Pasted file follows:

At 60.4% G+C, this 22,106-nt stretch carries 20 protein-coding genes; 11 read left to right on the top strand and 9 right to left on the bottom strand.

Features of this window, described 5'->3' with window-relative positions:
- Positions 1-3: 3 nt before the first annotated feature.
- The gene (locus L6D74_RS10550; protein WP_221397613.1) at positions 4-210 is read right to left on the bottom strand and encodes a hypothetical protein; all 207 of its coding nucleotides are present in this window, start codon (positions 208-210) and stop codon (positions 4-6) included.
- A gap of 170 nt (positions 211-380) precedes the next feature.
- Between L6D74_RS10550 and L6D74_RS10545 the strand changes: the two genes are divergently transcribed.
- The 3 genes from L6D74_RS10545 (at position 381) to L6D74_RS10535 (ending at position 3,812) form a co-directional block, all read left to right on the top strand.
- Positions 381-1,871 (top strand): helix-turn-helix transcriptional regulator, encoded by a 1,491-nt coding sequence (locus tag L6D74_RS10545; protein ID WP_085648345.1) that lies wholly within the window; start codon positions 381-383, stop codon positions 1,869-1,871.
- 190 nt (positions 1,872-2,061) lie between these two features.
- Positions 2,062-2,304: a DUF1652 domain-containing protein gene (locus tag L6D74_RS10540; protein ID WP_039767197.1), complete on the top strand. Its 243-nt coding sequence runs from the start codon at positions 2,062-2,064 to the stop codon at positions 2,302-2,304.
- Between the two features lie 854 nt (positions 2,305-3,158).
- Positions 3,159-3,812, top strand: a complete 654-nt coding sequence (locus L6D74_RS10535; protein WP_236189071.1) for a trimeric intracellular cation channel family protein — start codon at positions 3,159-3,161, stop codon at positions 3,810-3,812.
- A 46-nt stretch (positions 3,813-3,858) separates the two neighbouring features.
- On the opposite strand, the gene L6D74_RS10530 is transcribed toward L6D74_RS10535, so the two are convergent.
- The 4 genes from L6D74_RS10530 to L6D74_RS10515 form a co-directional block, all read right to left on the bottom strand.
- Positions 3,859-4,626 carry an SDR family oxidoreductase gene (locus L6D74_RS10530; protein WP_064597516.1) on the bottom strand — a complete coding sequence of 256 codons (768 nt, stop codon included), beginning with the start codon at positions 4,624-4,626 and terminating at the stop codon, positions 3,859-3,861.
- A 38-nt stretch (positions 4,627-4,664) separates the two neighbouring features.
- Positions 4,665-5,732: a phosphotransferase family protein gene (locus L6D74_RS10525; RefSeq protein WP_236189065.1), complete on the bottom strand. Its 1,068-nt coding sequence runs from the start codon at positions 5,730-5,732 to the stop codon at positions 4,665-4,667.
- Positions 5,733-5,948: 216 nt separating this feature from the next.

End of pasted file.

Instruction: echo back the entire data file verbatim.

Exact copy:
At 60.4% G+C, this 22,106-nt stretch carries 20 protein-coding genes; 11 read left to right on the top strand and 9 right to left on the bottom strand.

Features of this window, described 5'->3' with window-relative positions:
- Positions 1-3: 3 nt before the first annotated feature.
- The gene (locus L6D74_RS10550; protein WP_221397613.1) at positions 4-210 is read right to left on the bottom strand and encodes a hypothetical protein; all 207 of its coding nucleotides are present in this window, start codon (positions 208-210) and stop codon (positions 4-6) included.
- A gap of 170 nt (positions 211-380) precedes the next feature.
- Between L6D74_RS10550 and L6D74_RS10545 the strand changes: the two genes are divergently transcribed.
- The 3 genes from L6D74_RS10545 (at position 381) to L6D74_RS10535 (ending at position 3,812) form a co-directional block, all read left to right on the top strand.
- Positions 381-1,871 (top strand): helix-turn-helix transcriptional regulator, encoded by a 1,491-nt coding sequence (locus tag L6D74_RS10545; protein ID WP_085648345.1) that lies wholly within the window; start codon positions 381-383, stop codon positions 1,869-1,871.
- 190 nt (positions 1,872-2,061) lie between these two features.
- Positions 2,062-2,304: a DUF1652 domain-containing protein gene (locus tag L6D74_RS10540; protein ID WP_039767197.1), complete on the top strand. Its 243-nt coding sequence runs from the start codon at positions 2,062-2,064 to the stop codon at positions 2,302-2,304.
- Between the two features lie 854 nt (positions 2,305-3,158).
- Positions 3,159-3,812, top strand: a complete 654-nt coding sequence (locus L6D74_RS10535; protein WP_236189071.1) for a trimeric intracellular cation channel family protein — start codon at positions 3,159-3,161, stop codon at positions 3,810-3,812.
- A 46-nt stretch (positions 3,813-3,858) separates the two neighbouring features.
- On the opposite strand, the gene L6D74_RS10530 is transcribed toward L6D74_RS10535, so the two are convergent.
- The 4 genes from L6D74_RS10530 to L6D74_RS10515 form a co-directional block, all read right to left on the bottom strand.
- Positions 3,859-4,626 carry an SDR family oxidoreductase gene (locus L6D74_RS10530; protein WP_064597516.1) on the bottom strand — a complete coding sequence of 256 codons (768 nt, stop codon included), beginning with the start codon at positions 4,624-4,626 and terminating at the stop codon, positions 3,859-3,861.
- A 38-nt stretch (positions 4,627-4,664) separates the two neighbouring features.
- Positions 4,665-5,732: a phosphotransferase family protein gene (locus L6D74_RS10525; RefSeq protein WP_236189065.1), complete on the bottom strand. Its 1,068-nt coding sequence runs from the start codon at positions 5,730-5,732 to the stop codon at positions 4,665-4,667.
- Positions 5,733-5,948: 216 nt separating this feature from the next.